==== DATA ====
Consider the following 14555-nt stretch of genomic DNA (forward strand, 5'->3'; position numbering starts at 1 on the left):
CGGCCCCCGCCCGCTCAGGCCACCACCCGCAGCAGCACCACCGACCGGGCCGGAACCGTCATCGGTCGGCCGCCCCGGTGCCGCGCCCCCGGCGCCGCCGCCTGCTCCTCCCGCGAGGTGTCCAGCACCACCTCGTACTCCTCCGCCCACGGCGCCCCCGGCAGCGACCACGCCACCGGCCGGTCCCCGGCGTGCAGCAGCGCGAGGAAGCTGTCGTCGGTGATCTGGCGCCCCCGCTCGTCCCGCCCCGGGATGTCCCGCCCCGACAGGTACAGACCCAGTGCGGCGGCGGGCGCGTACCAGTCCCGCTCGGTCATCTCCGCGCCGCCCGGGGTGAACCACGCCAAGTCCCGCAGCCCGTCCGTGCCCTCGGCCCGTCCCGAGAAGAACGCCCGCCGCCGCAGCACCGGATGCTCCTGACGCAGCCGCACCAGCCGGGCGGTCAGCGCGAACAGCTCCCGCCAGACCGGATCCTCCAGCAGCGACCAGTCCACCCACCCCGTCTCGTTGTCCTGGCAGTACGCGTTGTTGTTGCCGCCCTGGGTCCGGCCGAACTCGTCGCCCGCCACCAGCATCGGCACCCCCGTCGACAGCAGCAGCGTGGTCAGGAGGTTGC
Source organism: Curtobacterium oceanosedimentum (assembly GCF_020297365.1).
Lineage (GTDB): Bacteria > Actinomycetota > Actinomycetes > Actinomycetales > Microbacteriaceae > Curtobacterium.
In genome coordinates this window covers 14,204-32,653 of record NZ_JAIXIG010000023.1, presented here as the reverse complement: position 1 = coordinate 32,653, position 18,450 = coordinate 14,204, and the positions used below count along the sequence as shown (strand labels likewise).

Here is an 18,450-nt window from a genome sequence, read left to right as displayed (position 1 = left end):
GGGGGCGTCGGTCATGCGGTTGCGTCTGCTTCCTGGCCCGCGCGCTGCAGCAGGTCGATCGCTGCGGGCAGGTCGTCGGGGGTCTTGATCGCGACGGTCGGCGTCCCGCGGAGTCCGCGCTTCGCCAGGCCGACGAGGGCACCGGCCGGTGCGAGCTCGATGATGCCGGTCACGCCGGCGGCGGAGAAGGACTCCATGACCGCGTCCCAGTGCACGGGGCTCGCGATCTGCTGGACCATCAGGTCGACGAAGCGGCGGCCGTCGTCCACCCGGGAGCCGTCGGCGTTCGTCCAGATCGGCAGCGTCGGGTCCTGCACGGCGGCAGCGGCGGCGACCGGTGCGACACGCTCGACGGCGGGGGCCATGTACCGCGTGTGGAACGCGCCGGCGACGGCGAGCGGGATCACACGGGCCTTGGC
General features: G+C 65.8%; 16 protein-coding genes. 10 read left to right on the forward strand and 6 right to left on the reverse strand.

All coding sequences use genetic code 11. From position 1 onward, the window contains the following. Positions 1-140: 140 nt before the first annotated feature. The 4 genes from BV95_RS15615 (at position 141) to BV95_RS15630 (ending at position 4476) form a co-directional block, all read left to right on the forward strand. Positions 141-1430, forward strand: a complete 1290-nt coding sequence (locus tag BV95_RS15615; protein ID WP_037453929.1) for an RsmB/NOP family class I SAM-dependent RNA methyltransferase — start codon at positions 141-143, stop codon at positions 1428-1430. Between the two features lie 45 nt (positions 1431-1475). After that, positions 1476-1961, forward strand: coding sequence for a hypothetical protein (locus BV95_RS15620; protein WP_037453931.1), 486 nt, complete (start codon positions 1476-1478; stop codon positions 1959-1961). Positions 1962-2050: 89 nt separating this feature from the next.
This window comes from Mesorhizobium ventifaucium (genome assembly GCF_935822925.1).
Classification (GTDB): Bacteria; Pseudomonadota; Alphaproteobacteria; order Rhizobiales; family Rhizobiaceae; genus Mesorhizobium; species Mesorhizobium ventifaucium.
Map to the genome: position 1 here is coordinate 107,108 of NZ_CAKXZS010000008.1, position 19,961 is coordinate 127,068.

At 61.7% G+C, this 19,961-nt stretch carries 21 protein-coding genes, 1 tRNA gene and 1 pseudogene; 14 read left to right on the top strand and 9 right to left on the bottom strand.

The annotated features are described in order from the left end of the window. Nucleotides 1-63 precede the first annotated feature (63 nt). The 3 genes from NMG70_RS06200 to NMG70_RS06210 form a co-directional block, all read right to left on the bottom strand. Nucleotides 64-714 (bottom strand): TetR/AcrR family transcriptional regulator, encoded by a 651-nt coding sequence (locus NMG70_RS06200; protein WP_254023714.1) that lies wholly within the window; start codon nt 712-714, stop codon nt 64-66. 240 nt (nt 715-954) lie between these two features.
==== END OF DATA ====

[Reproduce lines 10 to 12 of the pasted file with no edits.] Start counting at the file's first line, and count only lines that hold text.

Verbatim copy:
This window comes from Mesorhizobium ventifaucium (genome assembly GCF_935822925.1).
Classification (GTDB): Bacteria; Pseudomonadota; Alphaproteobacteria; order Rhizobiales; family Rhizobiaceae; genus Mesorhizobium; species Mesorhizobium ventifaucium.
Map to the genome: position 1 here is coordinate 107,108 of NZ_CAKXZS010000008.1, position 19,961 is coordinate 127,068.